Monday, September 19, 2022

Do Praying Mantises Eat Monarch Butterflies?

It seemed like such a feel good moment, crossing the gas pipeline right of way out at Mountain Lakes. There's a lovely walk up from Mountain Lakes House towards Witherspoon Woods that crosses the treeless strip known as the gas pipeline right of way. 

The opening was enlivened by thistles in full bloom, probably native field thistles, if the whitish underside of the leaves is indicative. And adorning the thistles were multiple monarch butterflies, fluttering as they drank from the flowers. 

It had been years since I'd encountered a native thistle, and I hadn't seen a monarch in several weeks, so to see both together in numbers lifted the spirit. But the idyllic scene developed some disturbing undertones upon taking a closer look. 

There, down the stalk of the flower a little ways, something brown. Do you see it? A big praying mantis, of which there were several. I've long wondered if they could be one reason the monarchs are declining in numbers. 
The answer came quickly. A pair of monarch wings weren't moving, and there, sticking its head out, next to the lifeless remains was one of the praying mantises. 

Here's a clearer angle. 

The Intermixing of Good and Bad

My interest in plants began with organic gardening. When growing food is the objective, praise goes to rich soil and natural predators that eat insect pests. Once my interest turned to native diversity, however, my view of what was good began to change. I noticed that poor soil often harbored richly diverse native plant communities. Too many nutrients could be detrimental. And those natural predators that were keeping pests at bay? Well, the praying mantises we most commonly see are not natural, but were instead imported from China. 

Note: A National Geographic article explores how the praying mantis avoids being poisoned by the toxins in monarch butterflies.

All around the thistles was another invasive, Chinese bushclover, also known as sericea lespedeza or Lespedeza cuneata. I know it well from my years in North Carolina, where it was planted by the Dept. of Transportation as a supposedly good thing, to reduce soil erosion on newly carved road embankments. Proponents claimed its seeds would be a boon for wildlife. It has since become a major invasive pest in grasslands, replacing diverse native species with an inedible monoculture. And the seeds? Reportedly they are too small and pass through the guts of wildlife unutilized.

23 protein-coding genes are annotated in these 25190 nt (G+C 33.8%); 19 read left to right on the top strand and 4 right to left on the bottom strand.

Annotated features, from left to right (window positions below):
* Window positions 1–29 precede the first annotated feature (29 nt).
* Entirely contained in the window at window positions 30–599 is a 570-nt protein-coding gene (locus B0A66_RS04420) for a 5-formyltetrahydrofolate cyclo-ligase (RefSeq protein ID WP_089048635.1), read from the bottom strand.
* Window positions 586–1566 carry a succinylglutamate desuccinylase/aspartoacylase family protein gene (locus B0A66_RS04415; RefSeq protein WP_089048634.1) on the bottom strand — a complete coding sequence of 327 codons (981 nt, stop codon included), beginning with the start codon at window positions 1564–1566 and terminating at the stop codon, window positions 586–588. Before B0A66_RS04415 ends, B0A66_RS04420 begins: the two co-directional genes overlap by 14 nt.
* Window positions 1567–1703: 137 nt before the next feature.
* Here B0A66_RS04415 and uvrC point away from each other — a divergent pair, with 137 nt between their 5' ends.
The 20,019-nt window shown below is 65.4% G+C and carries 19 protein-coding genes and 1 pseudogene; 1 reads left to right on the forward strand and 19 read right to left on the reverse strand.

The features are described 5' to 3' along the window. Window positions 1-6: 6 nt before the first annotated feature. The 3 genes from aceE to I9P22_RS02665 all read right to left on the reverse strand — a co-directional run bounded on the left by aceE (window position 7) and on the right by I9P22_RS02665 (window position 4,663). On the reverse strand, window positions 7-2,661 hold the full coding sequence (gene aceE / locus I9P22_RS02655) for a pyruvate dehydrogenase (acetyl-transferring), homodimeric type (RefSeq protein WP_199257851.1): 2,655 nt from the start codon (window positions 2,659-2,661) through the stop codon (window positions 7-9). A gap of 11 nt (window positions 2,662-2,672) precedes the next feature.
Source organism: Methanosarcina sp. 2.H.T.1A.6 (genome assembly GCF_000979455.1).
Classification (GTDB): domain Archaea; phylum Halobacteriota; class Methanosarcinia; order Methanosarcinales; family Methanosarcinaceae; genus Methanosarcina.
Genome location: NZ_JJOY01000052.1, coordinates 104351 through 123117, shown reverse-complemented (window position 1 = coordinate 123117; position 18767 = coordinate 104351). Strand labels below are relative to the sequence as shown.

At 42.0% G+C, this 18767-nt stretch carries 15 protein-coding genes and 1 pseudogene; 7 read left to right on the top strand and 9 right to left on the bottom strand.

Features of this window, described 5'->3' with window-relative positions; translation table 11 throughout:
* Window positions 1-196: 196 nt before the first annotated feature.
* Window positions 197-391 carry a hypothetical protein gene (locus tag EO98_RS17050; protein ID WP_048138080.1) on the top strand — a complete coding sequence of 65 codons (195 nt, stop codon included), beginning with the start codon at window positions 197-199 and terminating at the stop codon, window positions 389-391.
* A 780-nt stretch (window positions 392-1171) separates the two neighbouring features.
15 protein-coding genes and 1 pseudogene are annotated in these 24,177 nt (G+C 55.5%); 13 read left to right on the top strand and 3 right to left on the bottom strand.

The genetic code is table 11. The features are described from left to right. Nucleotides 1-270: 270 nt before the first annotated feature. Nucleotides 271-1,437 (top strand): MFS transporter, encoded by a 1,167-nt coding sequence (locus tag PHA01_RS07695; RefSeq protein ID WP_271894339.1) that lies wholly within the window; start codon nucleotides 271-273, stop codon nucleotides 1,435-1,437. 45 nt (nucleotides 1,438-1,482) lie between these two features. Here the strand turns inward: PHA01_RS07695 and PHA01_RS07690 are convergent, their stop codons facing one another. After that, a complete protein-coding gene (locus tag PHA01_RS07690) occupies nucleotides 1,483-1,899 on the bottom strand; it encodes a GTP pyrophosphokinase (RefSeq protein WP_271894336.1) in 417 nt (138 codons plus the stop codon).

Its white flowers distinguish it from natives like slender bush clover (Lespedeza virginica), which has pink flowers and is rarely encountered. 
Chinese bushclover is a relatively new invasive in Princeton, but I've seen elsewhere what it can do, and it's only a matter of time before it forms monocultures to rival mugwort. There might have been a time when I would have praised it for its tough roots that hold the soil in place. Being a legume, it has the capacity to fix nitrogen from the atmosphere, enriching the soil. But no herbivore has come forward to limit its rampancy. From a plant diversity perspective, it is a disaster. 

The knowledge that all is not well in the world does not negate the delight in beautiful thistle blossoms and a clustering of monarchs. It just heightens the sense of positive and negative intertwined all around us.

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